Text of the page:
Yandex, which was founded in Russia in 1997, has since expanded its presence in international markets. Listed on America’s NASDAQ, and with headquarters in the Netherlands, the company brings fresh meaning to the term “digital nomad”.
Yet this globalism has also created an unenviable predicament for Yandex. Caught between the often contradictory demands of Russian regulation and its international stakeholders, it seems that the company’s every move could cause umbrage.
This was reflected in the joint statement made by non-executive directors Esther Dyson and Ilya Strebulaev, who stepped down from the company’s board in March, citing the difficulty of reconciling these competing pressures.
“The company and all its employees are going through a terrible time. They find themselves under enormous pressure both inside and outside the country… It has become impossible for the team to continue to provide a free and open platform for information for the Russian public without breaking the law and putting the company and its employees at risk.”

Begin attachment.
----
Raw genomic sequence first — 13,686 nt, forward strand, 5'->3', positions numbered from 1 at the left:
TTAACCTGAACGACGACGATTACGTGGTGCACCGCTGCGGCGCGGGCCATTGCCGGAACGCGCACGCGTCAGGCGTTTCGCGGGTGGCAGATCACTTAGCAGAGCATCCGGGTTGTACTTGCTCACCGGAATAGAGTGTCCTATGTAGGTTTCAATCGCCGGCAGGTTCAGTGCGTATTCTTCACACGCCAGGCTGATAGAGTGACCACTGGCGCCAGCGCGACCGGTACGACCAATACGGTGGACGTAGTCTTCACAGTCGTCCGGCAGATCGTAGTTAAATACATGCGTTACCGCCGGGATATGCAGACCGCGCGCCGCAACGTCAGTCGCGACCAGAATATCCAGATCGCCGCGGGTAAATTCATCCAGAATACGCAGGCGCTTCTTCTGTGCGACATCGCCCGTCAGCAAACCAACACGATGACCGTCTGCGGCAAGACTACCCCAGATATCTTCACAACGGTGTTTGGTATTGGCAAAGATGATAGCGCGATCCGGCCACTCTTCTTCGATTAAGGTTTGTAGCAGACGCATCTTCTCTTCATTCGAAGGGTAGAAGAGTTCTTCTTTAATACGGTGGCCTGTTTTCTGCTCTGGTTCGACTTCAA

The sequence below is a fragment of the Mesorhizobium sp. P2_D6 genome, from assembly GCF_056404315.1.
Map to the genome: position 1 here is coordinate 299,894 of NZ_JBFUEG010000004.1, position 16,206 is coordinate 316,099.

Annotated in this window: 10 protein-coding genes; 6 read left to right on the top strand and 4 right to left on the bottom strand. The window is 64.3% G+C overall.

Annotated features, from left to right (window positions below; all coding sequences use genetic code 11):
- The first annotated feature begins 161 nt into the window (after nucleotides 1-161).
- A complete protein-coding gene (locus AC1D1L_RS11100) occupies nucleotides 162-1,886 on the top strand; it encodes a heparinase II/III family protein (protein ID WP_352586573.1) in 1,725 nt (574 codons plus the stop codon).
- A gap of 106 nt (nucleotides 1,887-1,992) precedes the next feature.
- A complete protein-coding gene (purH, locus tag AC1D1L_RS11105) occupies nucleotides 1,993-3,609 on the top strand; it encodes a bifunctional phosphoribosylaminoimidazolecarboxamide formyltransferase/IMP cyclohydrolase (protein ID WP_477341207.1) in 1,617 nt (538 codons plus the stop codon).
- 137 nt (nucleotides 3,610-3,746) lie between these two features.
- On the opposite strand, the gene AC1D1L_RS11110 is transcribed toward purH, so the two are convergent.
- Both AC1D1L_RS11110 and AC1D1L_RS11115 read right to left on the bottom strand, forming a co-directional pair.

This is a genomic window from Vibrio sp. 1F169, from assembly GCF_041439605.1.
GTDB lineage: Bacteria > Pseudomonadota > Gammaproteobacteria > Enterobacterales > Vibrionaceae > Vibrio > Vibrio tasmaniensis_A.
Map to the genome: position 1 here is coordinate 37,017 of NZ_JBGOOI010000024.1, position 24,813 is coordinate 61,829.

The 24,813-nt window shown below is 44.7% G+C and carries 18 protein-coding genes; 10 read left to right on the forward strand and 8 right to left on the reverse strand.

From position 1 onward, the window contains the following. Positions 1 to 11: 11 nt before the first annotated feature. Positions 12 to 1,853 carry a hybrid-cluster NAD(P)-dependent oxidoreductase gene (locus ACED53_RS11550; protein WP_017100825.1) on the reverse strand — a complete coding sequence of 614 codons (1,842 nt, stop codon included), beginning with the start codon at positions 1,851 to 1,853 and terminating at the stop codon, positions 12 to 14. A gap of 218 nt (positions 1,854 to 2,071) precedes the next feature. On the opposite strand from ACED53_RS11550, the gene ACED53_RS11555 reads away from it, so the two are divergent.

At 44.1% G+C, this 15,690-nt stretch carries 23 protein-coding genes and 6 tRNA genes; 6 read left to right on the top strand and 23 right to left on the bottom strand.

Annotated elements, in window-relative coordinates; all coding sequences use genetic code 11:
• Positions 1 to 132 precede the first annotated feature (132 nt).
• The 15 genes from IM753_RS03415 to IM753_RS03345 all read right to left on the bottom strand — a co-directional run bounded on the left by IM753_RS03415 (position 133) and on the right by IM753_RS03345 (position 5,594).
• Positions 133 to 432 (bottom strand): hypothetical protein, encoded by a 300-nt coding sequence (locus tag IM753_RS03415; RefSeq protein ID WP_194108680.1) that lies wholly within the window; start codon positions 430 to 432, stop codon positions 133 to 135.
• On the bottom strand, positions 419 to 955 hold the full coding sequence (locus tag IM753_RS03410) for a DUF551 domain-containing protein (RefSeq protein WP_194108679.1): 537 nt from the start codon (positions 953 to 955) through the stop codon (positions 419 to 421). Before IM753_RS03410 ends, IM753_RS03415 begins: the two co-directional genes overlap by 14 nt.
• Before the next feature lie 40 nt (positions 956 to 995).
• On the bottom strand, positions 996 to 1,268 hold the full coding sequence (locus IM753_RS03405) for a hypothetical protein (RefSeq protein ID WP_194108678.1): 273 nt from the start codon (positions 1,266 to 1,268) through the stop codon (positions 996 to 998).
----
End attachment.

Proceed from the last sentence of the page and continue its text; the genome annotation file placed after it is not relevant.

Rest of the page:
A similar story undergirds the resignation of Deputy CEO Tigran Khudaverdyan just weeks after Ms Dyson and Mr Strebulaev, after he was sanctioned by the EU. This decision came as a shock to people who know the company and Tigran – an entirely self-made man who joined Yandex as an engineer more than 15 years ago, who is hardly someone who could be described as “close to the Kremlin”. Nevertheless, he was forced to step down.
Yandex has made it clear that the news stories it shows in Russia are simply in line with Russian law, which has cracked down on independent journalists, including compelling them to call the war in Ukraine a “special military operation”, or they can be found guilty of treason, which carries a 15-year jail sentence.
John Boynton, the American chair of Yandex’s board, said: “we were shocked and surprised to learn that Tigran was designated under EU sanctions, and we are extremely sorry to see him step down from his executive director and deputy CEO roles.”
A template for the tech world
In fact, Yandex has been navigating these fraught waters rather deftly for years. Big tech companies around the world are challenged by their simultaneous obligations to government and stakeholders, but nobody has yet found a perfect solution. Needless to say, this fine line is a good deal harder to tread for a company hailing from Russia.